Sociological explanations of prejudice incorporate some of the principles and processes discussedin previous chapters. One popular explanation emphasizesconformity and socialization(also calledsocial learning theory). In this view, people who are prejudiced are merely conforming to the culture in which they growup, and prejudice is the result of socialization from parents, peers, the news media, and othervarious aspects of their culture. Supporting this view, studies have found that people tend tobecome more prejudiced when they move to areas where people are very prejudiced and less prejudicedwhen they move to locations where people are less prejudiced (Aronson, 2008).If people in the South today continue to be more prejudiced than those outside the South, as wediscuss later, even though legal segregation ended more than four decades ago, the influence oftheir culture on their socialization may help explain these beliefs.
Although racial and ethnic prejudice still exists in the United States, its nature has changedduring the past half-century. Studies of these changes focus on whites' perceptions of AfricanAmericans. Back in the 1940s and before, an era of overt,Jim Crowracism (also calledtraditionalorold-fashionedracism) prevailed, not just in the South but in the entire nation. This racism involved blatantbigotry, firm beliefs in the need for segregation, and the view that blacks were biologicallyinferior to whites. In the early 1940s, for example, more than half of all whites thought thatblacks were less intelligent than whites, more than half favored segregation in publictransportation, more than two-thirds favored segregated schools, and more than half thought whitesshould receive preference over blacks in employment hiring (Schuman, Steeh, Bobo, & Krysan,1997).
. The future of Crime in America. Garden City, NY: Anchor, 1987
be as . Some people disagree and others agree. can be tired as committing crimes such as a DUI,minor in possession,robbery,rape,murder and any other crimes committed by an . The can be punished under the law. The law states that although most states try .
Understanding How Young Children Learn
Bobo, L., Kluegel, J. R., & Smith, R. A. (1997). Laissez-faire racism: The crystallization of akinder, gentler, antiblack ideology. In S. A. Tuch & J. K. Martin (Eds.),Racial attitudes in the 1990s: Continuity and change(pp. 1544). Westport, CT: Praeger.
Understanding Children's Motivation
Much controversy exists on the question of whether a juvenile criminal should be punished to the same extent as an adult. Those who commit capitol crimes, including adolescents, should be penalized according to the law. Age should not be a factor in the case of serious crimes. Many people claim that the child did not know any better, or that he was brought up with the conception that this behavior is acceptable. Although there is some truth to these allegations, the reality of this social issue is far more complex. Therefore we ask the question, "Should childhood offenders of capitols crimes be treated as adults?"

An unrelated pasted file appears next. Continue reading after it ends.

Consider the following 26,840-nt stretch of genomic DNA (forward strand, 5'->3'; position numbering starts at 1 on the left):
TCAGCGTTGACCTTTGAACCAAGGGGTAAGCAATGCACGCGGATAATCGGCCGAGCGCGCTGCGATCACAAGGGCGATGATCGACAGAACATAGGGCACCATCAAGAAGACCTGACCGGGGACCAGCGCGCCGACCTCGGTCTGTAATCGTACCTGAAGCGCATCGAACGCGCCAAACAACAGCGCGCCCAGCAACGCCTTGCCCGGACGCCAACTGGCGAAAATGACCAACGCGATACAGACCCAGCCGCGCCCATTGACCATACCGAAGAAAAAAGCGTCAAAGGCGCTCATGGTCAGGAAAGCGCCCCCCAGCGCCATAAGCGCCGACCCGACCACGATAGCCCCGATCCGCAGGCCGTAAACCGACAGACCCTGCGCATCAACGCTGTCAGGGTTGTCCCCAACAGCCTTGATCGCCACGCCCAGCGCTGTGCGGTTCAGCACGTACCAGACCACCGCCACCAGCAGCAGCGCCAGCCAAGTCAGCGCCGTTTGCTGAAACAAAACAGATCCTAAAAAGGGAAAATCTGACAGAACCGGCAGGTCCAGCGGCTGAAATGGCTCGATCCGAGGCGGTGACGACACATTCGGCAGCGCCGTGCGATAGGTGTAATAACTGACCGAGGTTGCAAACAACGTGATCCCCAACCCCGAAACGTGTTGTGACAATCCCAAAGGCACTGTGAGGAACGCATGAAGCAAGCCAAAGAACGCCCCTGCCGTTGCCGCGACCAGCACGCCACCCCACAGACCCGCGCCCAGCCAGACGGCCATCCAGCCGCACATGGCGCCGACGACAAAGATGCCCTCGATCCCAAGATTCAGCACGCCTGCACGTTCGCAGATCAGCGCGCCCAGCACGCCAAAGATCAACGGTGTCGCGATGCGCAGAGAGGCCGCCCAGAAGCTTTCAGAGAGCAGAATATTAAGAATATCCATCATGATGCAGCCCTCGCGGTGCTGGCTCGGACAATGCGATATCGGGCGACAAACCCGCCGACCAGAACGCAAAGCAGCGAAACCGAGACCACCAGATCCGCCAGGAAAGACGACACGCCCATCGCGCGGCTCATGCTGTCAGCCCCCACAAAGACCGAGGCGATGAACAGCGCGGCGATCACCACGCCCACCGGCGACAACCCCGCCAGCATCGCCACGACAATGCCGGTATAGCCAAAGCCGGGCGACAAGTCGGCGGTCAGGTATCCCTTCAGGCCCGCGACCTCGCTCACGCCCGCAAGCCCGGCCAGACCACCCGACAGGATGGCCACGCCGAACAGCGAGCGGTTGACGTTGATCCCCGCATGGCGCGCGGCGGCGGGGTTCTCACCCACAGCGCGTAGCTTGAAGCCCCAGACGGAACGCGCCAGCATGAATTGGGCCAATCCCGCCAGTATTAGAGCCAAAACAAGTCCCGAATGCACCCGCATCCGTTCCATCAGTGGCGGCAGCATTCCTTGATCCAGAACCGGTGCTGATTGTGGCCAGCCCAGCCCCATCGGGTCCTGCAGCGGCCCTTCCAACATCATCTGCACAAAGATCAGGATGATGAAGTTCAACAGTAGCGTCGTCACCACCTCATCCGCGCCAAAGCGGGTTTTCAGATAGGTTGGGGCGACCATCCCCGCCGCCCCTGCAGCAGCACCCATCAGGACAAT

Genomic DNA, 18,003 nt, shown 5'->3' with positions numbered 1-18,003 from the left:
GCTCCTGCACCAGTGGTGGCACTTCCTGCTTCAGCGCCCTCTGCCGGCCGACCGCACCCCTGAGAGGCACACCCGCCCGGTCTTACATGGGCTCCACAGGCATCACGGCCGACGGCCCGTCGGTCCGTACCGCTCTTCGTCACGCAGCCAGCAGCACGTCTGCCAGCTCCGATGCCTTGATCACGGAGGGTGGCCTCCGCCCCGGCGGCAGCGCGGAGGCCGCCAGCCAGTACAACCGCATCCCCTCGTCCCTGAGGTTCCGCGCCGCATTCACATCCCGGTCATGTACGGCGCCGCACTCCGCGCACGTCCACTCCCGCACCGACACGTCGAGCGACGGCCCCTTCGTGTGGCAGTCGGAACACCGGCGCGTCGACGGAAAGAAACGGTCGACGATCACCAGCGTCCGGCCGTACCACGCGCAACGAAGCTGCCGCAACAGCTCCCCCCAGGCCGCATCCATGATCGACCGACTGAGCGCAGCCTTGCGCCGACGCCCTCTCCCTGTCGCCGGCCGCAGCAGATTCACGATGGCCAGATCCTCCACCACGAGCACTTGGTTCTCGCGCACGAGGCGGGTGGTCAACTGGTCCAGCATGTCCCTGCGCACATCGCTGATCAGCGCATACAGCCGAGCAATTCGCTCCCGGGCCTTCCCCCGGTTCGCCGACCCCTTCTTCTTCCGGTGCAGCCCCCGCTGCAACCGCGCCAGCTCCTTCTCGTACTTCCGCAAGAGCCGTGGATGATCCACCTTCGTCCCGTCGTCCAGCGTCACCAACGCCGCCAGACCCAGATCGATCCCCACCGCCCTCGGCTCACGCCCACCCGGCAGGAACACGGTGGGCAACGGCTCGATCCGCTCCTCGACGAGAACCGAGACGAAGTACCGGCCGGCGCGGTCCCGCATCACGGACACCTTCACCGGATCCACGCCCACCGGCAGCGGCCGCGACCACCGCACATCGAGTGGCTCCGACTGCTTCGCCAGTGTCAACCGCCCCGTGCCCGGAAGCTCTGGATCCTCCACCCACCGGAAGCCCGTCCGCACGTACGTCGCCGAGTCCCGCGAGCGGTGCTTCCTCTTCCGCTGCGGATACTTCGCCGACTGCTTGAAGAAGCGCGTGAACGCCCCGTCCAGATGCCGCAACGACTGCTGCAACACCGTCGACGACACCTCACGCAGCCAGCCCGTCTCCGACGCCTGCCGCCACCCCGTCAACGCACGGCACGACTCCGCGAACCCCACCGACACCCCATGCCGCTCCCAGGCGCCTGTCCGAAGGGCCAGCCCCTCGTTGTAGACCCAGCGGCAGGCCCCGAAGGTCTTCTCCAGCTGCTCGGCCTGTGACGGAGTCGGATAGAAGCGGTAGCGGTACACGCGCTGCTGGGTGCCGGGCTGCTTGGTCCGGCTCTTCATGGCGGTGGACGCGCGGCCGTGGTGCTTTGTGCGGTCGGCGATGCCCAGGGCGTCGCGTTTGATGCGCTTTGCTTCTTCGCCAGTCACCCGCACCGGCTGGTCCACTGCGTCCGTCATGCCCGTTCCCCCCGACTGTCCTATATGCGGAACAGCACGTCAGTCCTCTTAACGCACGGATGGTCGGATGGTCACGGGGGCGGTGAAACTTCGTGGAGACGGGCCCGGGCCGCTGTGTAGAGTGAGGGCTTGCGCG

To begin with, numerous reasons for why a child acts in the manner he exhibits and why he continues to exert such dangerous and even fatal schemes. Recent research shows that factors ranging from inherited personality traits to chemical imbalances and damages suffered in the womb can increase the odds that a child will become violent (Johnson 234). Experts argue that no one is predestined to a life of crime. They believe that influences such as repeated abuse, extreme neglect, poverty, media violence, and easy access to guns play the major role in molding children into criminals. The father of serial killer Jeffrey Dahmer wonders, "If potential for evil is in the blood that some of us pass on to our children" (Seifert 23).
In the quiet New York town of Savona, Eric Smith, age thirteen, intercepted four year old Derrick Robie on his way to a park recreation program and offered to show him a shortcut. Hesitatingly, Derrick set off with Eric. He never made it to the park. That same day the little boy's savagely beaten body was discovered outside the park area (Seifert 98).
Jon Venables and Robert Thompson of Liverpool, England, made international headlines in November of 1994, when they were convicted of murdering James Bulger, age two. The two boys, both ten at the time of the slaying, lured James away from his mother in a shopping mall, took him to a nearby railroad track, beat him brutally and left him to be cut in half by a train (Seifert 56).
Many experts do not accept that biology alone creates children who kill. They believe that violence is a learned behavior. Being abused or witnessing domestic violence is an environmental factor in ju.
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The juvenile correction system is about one hundred years old and has been revised. This system has a positive outlook on what juveniles in trouble can become. They believe that juveniles can be rehabilitated and taught differently. They believe.